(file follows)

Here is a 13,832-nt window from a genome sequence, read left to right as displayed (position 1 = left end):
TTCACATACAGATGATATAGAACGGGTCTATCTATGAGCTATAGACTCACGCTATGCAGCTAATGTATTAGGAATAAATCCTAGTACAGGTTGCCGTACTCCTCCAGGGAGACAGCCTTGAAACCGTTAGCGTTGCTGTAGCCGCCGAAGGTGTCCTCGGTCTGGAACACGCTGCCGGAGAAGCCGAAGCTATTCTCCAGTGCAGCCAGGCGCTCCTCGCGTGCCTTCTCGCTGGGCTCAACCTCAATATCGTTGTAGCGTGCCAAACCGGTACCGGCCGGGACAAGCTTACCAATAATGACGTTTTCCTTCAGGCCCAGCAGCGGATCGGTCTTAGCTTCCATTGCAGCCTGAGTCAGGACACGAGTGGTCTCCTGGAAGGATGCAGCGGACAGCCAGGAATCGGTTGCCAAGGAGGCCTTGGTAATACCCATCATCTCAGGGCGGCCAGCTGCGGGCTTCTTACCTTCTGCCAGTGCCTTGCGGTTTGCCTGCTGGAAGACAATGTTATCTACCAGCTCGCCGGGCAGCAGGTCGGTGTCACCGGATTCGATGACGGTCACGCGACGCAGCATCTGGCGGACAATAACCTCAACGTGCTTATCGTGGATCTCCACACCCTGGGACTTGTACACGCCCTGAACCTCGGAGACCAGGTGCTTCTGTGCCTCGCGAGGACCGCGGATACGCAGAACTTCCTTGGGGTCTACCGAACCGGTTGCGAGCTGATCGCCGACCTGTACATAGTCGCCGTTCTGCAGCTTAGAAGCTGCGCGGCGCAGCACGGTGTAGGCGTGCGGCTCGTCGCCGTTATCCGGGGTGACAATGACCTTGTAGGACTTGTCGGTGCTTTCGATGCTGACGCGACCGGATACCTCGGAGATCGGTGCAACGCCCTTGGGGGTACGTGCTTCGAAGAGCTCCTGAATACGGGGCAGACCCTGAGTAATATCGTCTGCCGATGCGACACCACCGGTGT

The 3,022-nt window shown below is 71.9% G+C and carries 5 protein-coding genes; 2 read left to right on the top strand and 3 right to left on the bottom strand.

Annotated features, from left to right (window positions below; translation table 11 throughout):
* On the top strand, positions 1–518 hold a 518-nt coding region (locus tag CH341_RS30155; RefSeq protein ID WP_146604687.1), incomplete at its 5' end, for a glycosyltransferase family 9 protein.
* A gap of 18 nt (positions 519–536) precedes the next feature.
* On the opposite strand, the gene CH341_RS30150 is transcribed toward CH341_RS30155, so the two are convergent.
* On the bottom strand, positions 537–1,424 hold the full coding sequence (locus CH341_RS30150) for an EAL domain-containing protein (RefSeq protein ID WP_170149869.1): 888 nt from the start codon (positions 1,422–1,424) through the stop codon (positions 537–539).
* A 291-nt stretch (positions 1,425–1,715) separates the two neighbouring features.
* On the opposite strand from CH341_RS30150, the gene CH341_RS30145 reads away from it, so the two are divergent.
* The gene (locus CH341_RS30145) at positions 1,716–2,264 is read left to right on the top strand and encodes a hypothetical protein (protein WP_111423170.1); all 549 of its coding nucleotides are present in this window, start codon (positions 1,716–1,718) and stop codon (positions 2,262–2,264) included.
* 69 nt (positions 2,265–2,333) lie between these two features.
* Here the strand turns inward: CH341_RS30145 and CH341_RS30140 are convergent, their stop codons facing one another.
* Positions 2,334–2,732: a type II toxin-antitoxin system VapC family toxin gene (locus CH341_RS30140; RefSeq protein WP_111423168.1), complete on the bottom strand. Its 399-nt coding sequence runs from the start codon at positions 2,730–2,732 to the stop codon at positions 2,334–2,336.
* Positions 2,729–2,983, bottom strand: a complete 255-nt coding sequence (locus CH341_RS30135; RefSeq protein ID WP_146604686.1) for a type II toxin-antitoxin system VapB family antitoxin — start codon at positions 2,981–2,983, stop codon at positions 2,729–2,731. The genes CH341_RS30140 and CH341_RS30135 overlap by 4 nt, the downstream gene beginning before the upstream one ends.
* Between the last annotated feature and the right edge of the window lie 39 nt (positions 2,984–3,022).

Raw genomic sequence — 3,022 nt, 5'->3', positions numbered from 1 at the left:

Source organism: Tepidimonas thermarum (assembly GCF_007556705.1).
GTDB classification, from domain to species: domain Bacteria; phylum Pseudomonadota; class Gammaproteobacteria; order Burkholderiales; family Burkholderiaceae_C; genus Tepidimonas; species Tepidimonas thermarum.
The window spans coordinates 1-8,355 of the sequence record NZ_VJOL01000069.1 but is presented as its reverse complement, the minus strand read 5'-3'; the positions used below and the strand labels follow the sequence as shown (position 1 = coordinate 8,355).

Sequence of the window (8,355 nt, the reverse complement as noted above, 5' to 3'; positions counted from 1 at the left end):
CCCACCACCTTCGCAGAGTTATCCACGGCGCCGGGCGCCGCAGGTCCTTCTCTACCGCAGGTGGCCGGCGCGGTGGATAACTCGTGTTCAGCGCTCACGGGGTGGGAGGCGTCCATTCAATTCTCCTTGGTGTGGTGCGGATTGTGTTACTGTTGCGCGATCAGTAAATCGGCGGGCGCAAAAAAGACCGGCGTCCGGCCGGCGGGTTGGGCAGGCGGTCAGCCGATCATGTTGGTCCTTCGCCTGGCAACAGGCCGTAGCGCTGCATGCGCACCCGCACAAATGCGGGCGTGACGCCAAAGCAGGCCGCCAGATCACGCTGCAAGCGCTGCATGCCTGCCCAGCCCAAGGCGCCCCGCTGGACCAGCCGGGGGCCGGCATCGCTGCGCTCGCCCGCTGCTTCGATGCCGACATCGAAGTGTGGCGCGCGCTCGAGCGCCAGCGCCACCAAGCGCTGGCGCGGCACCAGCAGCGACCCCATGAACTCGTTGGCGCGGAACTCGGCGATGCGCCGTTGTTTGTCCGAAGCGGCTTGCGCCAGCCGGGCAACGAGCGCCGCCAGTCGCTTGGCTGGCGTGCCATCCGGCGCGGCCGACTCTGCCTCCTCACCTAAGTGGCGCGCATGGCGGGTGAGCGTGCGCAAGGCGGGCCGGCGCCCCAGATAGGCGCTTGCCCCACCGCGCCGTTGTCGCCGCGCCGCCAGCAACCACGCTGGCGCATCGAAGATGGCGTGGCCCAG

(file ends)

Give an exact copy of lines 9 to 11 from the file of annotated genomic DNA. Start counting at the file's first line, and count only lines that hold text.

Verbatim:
* A 291-nt stretch (positions 1,425–1,715) separates the two neighbouring features.
* On the opposite strand from CH341_RS30150, the gene CH341_RS30145 reads away from it, so the two are divergent.
* The gene (locus CH341_RS30145) at positions 1,716–2,264 is read left to right on the top strand and encodes a hypothetical protein (protein WP_111423170.1); all 549 of its coding nucleotides are present in this window, start codon (positions 1,716–1,718) and stop codon (positions 2,262–2,264) included.